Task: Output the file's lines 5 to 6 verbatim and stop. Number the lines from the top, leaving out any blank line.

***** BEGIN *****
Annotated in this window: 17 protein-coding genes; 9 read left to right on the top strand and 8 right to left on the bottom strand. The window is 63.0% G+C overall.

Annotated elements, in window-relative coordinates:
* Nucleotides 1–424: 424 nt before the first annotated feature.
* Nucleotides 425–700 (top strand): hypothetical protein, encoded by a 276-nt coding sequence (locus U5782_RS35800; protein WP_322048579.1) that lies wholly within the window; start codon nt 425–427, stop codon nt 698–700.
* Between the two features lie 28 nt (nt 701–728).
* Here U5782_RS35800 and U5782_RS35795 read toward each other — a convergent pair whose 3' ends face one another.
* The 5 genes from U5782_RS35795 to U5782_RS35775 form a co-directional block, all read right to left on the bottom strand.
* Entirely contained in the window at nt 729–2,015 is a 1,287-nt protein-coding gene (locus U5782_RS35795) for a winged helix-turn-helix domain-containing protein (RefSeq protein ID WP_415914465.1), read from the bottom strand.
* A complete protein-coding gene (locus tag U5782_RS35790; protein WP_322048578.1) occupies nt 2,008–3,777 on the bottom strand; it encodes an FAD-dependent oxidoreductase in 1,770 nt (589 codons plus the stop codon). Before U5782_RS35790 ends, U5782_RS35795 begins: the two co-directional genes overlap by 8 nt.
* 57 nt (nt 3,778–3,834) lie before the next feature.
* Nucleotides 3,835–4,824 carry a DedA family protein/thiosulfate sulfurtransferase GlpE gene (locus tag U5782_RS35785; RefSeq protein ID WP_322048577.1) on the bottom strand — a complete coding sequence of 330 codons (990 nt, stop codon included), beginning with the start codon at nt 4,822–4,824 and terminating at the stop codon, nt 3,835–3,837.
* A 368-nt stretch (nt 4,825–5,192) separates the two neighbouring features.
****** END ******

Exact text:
* Between the two features lie 28 nt (nt 701–728).
* Here U5782_RS35800 and U5782_RS35795 read toward each other — a convergent pair whose 3' ends face one another.